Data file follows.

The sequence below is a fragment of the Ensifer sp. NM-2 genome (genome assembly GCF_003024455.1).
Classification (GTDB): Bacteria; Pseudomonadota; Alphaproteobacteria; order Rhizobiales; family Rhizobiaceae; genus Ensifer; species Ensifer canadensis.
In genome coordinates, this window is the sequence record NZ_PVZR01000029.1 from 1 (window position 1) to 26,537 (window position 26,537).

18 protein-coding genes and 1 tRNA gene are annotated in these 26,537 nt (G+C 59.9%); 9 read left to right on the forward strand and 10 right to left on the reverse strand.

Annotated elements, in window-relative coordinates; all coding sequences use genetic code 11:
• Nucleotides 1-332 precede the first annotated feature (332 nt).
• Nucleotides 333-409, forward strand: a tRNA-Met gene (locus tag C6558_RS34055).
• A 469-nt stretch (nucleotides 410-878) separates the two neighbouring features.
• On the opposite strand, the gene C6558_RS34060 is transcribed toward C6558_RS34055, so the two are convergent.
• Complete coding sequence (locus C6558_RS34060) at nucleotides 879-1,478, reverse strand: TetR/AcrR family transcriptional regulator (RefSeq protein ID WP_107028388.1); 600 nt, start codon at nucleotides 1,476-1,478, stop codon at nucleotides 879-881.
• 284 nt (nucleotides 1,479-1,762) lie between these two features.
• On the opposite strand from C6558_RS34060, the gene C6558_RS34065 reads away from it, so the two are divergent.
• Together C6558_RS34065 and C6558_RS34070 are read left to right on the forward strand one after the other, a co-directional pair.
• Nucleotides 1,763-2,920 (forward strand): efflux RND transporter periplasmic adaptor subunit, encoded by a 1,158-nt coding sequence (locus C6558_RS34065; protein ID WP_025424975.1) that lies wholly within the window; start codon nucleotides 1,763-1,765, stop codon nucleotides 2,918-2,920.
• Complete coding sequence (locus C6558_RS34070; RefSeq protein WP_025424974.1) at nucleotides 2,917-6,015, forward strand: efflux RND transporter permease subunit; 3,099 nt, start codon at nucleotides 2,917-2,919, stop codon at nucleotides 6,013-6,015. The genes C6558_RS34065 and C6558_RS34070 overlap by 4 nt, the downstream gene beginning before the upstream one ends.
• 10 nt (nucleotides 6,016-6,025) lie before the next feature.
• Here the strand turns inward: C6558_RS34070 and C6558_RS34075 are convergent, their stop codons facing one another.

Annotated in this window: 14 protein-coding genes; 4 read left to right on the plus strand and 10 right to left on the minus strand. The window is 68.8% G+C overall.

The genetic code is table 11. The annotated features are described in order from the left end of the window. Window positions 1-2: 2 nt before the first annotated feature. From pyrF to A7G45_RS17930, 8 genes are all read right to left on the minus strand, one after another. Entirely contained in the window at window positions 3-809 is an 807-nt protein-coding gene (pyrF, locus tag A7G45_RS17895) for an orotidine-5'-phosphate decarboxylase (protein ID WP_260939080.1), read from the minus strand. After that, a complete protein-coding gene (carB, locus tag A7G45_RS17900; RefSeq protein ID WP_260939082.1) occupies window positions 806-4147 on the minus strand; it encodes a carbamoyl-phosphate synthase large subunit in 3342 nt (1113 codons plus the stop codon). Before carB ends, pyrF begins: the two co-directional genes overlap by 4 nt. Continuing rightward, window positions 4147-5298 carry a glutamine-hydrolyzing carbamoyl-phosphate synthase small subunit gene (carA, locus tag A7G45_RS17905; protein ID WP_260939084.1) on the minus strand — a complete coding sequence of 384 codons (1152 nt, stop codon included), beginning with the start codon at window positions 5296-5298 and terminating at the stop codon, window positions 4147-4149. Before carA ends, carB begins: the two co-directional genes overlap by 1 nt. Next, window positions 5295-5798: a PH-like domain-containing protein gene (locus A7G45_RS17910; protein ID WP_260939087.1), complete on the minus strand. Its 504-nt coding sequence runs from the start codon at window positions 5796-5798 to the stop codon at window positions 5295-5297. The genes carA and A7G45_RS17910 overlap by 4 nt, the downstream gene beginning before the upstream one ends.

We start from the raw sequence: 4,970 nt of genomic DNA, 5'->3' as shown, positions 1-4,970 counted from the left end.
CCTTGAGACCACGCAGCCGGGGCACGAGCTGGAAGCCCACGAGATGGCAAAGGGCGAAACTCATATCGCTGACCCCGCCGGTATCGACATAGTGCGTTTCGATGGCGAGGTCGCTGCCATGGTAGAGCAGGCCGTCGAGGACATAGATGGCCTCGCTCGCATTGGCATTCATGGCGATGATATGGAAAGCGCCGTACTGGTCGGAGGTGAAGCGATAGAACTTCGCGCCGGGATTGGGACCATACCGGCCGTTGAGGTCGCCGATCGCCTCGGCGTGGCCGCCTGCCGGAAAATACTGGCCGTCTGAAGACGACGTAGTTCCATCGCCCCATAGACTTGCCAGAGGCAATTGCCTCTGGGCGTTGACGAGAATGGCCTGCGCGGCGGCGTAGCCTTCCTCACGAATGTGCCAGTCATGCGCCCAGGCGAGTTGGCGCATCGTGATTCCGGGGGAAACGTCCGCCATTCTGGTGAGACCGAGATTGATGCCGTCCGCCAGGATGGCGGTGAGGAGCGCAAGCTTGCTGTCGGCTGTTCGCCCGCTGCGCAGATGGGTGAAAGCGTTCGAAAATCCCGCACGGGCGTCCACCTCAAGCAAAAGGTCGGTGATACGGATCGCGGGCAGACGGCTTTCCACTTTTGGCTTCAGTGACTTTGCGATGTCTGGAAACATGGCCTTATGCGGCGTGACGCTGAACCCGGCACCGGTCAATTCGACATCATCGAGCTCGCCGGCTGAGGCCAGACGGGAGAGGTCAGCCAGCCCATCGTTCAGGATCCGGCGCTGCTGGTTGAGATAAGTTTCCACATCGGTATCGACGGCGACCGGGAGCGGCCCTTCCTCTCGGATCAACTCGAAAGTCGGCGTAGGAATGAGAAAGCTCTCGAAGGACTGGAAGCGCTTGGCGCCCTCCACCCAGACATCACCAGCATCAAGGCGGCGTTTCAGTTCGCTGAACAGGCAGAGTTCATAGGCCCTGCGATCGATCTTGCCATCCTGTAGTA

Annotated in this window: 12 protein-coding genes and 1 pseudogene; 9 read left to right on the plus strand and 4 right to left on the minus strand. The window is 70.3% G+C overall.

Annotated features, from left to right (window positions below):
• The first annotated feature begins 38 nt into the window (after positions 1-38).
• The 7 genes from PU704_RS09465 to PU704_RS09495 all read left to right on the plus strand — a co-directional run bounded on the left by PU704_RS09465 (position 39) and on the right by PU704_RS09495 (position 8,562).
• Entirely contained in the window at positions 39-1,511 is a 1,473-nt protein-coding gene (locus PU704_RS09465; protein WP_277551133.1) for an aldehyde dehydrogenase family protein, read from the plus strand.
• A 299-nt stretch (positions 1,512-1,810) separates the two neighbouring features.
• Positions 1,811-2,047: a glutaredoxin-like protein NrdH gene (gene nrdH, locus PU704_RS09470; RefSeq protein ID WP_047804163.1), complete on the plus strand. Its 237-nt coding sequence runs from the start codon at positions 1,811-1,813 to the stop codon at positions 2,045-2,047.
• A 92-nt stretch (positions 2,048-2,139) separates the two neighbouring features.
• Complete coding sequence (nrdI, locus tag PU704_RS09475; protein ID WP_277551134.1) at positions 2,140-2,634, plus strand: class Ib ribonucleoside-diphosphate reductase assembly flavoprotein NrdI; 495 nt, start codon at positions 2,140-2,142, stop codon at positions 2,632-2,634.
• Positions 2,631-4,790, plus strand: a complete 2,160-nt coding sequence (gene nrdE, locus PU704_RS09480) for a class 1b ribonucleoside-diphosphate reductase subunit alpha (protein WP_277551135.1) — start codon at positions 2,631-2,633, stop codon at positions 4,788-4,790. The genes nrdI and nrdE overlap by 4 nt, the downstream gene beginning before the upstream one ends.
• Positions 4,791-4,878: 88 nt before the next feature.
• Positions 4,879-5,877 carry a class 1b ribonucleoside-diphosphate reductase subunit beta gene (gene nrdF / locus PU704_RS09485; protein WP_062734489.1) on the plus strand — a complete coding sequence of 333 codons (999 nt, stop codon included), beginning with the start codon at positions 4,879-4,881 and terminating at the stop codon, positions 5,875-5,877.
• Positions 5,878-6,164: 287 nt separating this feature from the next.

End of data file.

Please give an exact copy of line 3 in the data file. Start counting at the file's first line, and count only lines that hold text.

In genome coordinates, this window is the sequence record NZ_PVZR01000029.1 from 1 (window position 1) to 26,537 (window position 26,537).